Jewish Film Festival.
May 5-8. Annual touring festival of documentary and feature films on Jewish themes.
May 5: Life in Stills (Tamar Tal, 2011) and “Numbered” (Dana Doron & Uriel Sinai, 2012). Documentary double feature. Life in Stills is about the relationship between a 96-year-old Israeli woman and her grandson as they struggle to rescue from demolition her photo shop, which contains nearly one million negatives documenting Israel’s beginnings, and Numbered is about Auschwitz survivors and the relationship they have with the tattooed number on their arms. Hebrew, subtitles. 2 p.m. Hava Nagila: The Movie (Robert Grossman, 2012). Documentary about the history of this ubiquitous Jewish folk song that traces its around-the-world journey from the Ukraine to Israel, the Catskills, and YouTube. Interviews with Harry Belafonte, Leonard Nimoy, Connie Francis, and Glen Campbell, as well as performances of the song by Belafonte, Francis, Danny Kaye, Bob Dylan, Lena Horne, Regina Spektor, and Chubby Checker. 8 p.m.
May 6: BESA: The Promise (Rachel Goslins, 2012). Documentary about the families, mostly Muslim, who helped save Jewish families in Nazi-occupied Albania. English & Arabic, subtitles. Followed by a talk by Indiana University linguistics & anthropology professor Frances Trix, winner of the Albanian American National Association Lifetime Achievement Award. 2 p.m. A Bottle in the Gaza Sea (Thierry Binisti, 2011). Adaptation of Valerie Zenatti’s award-winning novel about the email-nurtured romance that blossoms between a 17-year-old French girl whose family has settled in Jerusalem and a 20-year-old Palestinian. French, Hebrew, English, & Arabic; subtitles. 5 p.m. The Flat (Arnon Goldfinger, 2012). Documentary about the director’s discovery, as he cleans out the Tel Aviv flat of his deceased grandparents—both immigrants from Nazi Germany—of a bizarre commemorative coin that points to a complicated and shocking story. English & Arabic, subtitles. 8 p.m.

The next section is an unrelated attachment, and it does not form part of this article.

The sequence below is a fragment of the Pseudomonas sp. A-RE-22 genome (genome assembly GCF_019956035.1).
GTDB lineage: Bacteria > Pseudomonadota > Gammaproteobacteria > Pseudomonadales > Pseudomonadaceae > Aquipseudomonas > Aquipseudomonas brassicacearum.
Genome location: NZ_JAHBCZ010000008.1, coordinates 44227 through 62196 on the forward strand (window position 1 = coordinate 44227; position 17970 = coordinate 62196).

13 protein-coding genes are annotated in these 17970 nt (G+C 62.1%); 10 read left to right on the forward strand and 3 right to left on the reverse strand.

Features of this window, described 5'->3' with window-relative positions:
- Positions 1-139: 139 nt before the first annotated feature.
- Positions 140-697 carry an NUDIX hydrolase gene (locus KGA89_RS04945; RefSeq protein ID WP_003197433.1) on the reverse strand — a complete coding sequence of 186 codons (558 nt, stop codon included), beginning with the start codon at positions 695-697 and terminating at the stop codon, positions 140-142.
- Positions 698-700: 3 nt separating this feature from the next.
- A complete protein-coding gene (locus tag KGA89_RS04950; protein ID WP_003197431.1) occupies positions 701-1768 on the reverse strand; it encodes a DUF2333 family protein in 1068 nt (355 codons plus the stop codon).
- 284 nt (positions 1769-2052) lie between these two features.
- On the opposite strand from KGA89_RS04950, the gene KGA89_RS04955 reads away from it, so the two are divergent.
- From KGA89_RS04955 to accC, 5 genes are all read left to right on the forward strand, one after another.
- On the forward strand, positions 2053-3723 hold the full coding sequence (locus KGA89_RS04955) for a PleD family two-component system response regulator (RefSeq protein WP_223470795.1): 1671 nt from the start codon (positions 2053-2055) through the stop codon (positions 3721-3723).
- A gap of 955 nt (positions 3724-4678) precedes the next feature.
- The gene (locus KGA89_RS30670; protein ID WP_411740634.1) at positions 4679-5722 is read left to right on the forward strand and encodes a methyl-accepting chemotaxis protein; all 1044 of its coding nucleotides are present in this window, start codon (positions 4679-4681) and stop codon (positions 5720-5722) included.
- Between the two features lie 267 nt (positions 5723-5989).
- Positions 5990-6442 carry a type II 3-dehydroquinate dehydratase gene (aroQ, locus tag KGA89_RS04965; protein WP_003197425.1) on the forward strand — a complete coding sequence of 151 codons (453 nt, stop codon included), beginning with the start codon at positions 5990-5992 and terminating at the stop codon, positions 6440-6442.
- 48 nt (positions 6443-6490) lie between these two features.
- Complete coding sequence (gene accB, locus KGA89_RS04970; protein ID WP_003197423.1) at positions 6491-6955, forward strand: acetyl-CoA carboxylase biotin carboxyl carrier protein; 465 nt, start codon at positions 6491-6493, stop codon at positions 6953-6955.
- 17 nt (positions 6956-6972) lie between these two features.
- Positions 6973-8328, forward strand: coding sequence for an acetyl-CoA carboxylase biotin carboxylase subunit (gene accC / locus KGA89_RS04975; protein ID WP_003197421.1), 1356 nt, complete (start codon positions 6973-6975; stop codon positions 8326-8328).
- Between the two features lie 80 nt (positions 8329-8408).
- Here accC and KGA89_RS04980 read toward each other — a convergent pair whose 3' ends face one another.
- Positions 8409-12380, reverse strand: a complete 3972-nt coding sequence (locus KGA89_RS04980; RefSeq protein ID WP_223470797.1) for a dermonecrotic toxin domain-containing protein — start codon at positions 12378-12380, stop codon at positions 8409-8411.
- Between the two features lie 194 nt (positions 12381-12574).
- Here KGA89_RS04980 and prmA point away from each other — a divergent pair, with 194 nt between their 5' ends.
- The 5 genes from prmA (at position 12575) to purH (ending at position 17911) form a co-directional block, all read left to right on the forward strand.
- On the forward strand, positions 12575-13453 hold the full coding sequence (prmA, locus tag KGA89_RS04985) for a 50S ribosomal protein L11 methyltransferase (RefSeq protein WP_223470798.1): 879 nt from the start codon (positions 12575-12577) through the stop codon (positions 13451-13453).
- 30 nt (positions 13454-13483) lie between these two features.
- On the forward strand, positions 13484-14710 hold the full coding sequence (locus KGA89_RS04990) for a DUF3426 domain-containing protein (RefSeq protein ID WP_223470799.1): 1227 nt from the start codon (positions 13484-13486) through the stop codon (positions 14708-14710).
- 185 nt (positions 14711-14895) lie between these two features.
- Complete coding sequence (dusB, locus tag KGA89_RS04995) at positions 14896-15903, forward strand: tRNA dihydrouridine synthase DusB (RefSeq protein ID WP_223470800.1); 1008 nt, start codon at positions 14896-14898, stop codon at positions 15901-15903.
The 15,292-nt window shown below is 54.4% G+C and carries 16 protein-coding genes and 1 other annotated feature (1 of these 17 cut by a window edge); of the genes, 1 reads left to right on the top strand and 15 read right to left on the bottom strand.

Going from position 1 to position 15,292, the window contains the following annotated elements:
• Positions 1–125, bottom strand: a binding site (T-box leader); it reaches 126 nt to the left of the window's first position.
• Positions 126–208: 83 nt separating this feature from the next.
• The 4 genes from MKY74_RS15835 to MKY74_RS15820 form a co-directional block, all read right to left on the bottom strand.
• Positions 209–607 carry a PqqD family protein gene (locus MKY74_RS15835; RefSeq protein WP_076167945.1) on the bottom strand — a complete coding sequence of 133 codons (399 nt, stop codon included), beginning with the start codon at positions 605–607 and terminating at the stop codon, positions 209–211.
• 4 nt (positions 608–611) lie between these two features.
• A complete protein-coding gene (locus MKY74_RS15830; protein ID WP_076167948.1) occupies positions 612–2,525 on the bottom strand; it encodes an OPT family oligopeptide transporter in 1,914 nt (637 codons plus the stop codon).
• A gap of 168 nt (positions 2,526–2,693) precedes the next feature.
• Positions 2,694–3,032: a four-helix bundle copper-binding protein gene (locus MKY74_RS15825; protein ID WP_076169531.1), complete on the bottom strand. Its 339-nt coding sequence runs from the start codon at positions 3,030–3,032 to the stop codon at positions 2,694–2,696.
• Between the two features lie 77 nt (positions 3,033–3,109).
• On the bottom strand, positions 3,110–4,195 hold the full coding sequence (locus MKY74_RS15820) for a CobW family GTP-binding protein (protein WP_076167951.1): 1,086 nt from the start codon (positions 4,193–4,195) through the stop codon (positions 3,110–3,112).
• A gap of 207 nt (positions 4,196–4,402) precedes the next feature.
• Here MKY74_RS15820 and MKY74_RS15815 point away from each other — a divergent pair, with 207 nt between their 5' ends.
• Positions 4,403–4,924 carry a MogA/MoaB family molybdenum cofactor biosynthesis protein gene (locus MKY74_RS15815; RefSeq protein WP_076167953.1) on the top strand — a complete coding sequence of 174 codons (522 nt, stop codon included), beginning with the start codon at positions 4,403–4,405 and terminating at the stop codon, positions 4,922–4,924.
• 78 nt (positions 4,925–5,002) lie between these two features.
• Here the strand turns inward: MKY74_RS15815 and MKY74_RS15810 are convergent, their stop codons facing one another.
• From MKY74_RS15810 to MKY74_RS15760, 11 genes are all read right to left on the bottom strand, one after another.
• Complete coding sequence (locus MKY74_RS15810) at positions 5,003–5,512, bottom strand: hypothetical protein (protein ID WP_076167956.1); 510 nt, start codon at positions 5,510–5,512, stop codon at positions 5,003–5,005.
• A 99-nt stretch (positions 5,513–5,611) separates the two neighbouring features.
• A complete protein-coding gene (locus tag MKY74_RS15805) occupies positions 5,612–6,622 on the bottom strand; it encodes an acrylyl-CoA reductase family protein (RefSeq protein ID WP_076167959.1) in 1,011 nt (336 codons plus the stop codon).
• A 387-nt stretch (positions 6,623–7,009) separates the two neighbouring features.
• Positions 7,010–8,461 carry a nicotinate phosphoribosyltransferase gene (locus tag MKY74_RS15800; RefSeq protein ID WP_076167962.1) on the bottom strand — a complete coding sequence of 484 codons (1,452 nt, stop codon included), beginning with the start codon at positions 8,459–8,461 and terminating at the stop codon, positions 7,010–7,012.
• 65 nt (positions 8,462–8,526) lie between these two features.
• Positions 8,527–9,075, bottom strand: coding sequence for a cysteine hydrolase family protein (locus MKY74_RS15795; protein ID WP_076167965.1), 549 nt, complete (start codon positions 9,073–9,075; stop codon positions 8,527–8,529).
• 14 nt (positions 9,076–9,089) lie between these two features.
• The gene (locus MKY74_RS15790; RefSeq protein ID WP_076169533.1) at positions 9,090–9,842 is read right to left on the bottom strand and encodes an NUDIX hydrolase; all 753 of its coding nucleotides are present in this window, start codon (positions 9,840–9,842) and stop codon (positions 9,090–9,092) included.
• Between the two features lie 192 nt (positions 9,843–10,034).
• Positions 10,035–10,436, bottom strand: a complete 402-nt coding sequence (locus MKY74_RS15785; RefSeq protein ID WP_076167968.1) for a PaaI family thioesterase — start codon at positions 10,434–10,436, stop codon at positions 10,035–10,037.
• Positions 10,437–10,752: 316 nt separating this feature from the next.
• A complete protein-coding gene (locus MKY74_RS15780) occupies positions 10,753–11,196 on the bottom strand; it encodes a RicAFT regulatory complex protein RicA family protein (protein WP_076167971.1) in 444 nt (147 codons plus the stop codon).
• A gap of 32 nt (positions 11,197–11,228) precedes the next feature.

May 7: A.K.A. Doc Pomus (William Hechter & Peter Miller, 2012). Documentary about the life and career of the Brooklyn-born songwriter. Paralyzed with polio as a child, he reinvented himself first as a blues singer and then as the creator (usually with melodist Mort Shuman) of a string of early rock ’n’ roll classics, from “A Teenager in Love” and “Save the Last Dance for Me” to “This Magic Moment” and “Little Sister.” Followed by a talk by local Jewish Cultural Society educator Larry Kuperman, a lecturer on Jews in rock ’n’ roll. 2 p.m. Yossi (Eytan Fox, 2012). This sequel to Yossi & Jagger finds the Israeli army physician reminiscing about the love of his life, a fellow Israeli army officer who died 10 years earlier, when he encounters a group of young officers, one of whom reignites his romantic feelings. Hebrew, subtitles. 5 p.m. The Day I Saw Your Heart (Jennifer Devoldere, 2011). Comic drama about a 60-year—old man, expecting a baby with his young wife, who tries to repair his relationship with his 2 grown daughters. French, subtitles. 8 p.m.
May 8: Incessant Visions (Duki Dror, 2011). Documentary about the life and work of the influential German Jewish Expressionist architect Erich Mendelsohn. Followed by a talk by U-M Dearborn art history lecturer Jennifer Perlove. 2 p.m. God’s Neighbors (Meny Yaesh, 2012). Drama about 3 Breslov Hasidic men who force their beliefs—sometimes violently—on others. When the group’s leader falls in love he suffers a crisis of faith and must choose between his feelings and his friends. Hebrew, subtitles. 5 p.m. The Other Son (Lorraine Levy, 2012). Drama about 2 young men, one Israeli and one Palestinian, who discover they were switched at birth. Followed by a talk by local psychoanalyst and child development specialist Michael Singer. French, Hebrew, & Arabic; subtitles. 8 p.m.
Various times, Michigan Theater. Tickets $10 (festival pass, $100). 971-0990. [map]